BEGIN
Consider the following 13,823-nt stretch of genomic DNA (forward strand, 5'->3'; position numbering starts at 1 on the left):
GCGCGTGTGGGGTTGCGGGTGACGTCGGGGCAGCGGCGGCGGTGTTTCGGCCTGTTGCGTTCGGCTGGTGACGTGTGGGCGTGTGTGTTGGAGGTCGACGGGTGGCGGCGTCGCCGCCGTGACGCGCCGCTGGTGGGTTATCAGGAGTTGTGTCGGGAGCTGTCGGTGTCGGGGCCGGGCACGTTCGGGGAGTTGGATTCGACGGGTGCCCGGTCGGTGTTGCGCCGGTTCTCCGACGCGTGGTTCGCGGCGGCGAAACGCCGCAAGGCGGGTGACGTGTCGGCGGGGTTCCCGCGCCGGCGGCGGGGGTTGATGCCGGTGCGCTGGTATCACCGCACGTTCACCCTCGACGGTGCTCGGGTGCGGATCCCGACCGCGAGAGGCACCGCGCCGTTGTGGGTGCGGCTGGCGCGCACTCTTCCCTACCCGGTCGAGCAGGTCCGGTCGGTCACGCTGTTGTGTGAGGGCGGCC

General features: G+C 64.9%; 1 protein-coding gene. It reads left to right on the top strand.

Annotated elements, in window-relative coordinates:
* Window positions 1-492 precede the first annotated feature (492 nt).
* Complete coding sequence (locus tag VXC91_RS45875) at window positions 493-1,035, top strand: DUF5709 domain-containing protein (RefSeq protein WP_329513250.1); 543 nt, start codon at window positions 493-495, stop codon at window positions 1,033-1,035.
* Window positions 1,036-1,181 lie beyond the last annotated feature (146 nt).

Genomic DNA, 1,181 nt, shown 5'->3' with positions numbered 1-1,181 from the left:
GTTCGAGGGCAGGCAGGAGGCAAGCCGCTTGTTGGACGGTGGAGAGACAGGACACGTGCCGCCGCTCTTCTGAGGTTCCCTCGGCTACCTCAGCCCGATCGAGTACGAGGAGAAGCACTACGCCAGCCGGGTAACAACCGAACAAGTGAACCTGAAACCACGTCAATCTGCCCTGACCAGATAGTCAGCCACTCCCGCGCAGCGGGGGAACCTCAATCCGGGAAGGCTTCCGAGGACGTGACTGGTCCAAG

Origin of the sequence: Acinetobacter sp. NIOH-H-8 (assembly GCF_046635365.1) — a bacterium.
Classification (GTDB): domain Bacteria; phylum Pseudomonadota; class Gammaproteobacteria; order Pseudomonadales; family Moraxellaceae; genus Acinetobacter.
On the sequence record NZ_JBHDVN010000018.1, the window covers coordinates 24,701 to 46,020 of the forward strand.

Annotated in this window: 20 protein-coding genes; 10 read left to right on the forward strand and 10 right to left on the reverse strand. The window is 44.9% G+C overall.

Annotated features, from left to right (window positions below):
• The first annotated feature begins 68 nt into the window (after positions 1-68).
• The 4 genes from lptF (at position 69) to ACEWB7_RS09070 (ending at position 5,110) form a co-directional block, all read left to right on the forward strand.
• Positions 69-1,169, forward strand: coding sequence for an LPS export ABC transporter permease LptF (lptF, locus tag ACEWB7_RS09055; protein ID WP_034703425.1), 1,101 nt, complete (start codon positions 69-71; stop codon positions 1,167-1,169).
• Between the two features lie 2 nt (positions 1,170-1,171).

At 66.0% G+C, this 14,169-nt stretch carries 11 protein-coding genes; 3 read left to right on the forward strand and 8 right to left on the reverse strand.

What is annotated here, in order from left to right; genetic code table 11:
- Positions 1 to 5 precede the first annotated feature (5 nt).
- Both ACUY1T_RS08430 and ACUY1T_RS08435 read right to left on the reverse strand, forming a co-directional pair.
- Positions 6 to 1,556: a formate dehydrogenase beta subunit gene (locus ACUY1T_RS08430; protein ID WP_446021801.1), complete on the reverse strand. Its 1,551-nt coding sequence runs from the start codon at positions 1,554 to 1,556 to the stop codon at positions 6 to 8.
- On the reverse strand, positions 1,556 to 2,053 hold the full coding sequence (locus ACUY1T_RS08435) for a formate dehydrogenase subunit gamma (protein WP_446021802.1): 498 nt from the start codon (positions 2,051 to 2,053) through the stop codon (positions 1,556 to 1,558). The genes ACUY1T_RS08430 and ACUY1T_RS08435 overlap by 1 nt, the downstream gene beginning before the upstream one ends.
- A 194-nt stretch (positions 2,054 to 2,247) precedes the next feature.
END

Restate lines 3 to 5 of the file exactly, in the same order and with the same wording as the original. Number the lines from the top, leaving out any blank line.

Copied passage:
General features: G+C 64.9%; 1 protein-coding gene. It reads left to right on the top strand.

Annotated elements, in window-relative coordinates:
* Window positions 1-492 precede the first annotated feature (492 nt).